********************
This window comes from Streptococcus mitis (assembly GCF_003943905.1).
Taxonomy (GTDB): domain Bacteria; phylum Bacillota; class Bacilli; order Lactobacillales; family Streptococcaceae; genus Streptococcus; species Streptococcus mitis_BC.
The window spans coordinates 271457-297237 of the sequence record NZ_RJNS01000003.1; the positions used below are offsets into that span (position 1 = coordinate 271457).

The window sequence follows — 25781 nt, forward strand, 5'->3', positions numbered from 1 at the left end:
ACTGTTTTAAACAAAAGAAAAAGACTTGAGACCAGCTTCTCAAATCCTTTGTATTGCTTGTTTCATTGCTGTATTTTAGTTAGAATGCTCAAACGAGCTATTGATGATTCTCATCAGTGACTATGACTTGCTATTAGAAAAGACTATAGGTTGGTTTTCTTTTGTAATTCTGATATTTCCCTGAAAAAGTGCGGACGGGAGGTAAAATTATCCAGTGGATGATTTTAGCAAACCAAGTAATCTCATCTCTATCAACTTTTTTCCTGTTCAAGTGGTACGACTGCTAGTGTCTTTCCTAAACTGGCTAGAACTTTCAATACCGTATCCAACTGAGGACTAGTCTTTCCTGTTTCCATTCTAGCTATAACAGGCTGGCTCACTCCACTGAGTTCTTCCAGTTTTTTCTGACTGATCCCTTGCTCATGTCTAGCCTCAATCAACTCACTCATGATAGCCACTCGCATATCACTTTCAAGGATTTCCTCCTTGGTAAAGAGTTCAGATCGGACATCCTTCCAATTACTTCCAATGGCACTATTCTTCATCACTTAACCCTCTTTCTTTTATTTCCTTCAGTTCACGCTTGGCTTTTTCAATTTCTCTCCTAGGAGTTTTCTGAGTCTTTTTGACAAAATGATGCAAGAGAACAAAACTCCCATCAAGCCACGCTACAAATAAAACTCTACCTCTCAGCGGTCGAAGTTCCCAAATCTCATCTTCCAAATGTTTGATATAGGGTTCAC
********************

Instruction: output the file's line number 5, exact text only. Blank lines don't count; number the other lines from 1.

ACTGTTTTAAACAAAAGAAAAAGACTTGAGACCAGCTTCTCAAATCCTTTGTATTGCTTGTTTCATTGCTGTATTTTAGTTAGAATGCTCAAACGAGCTATTGATGATTCTCATCAGTGACTATGACTTGCTATTAGAAAAGACTATAGGTTGGTTTTCTTTTGTAATTCTGATATTTCCCTGAAAAAGTGCGGACGGGAGGTAAAATTATCCAGTGGATGATTTTAGCAAACCAAGTAATCTCATCTCTATCAACTTTTTTCCTGTTCAAGTGGTACGACTGCTAGTGTCTTTCCTAAACTGGCTAGAACTTTCAATACCGTATCCAACTGAGGACTAGTCTTTCCTGTTTCCATTCTAGCTATAACAGGCTGGCTCACTCCACTGAGTTCTTCCAGTTTTTTCTGACTGATCCCTTGCTCATGTCTAGCCTCAATCAACTCACTCATGATAGCCACTCGCATATCACTTTCAAGGATTTCCTCCTTGGTAAAGAGTTCAGATCGGACATCCTTCCAATTACTTCCAATGGCACTATTCTTCATCACTTAACCCTCTTTCTTTTATTTCCTTCAGTTCACGCTTGGCTTTTTCAATTTCTCTCCTAGGAGTTTTCTGAGTCTTTTTGACAAAATGATGCAAGAGAACAAAACTCCCATCAAGCCACGCTACAAATAAAACTCTACCTCTCAGCGGTCGAAGTTCCCAAATCTCATCTTCCAAATGTTTGATATAGGGTTCAC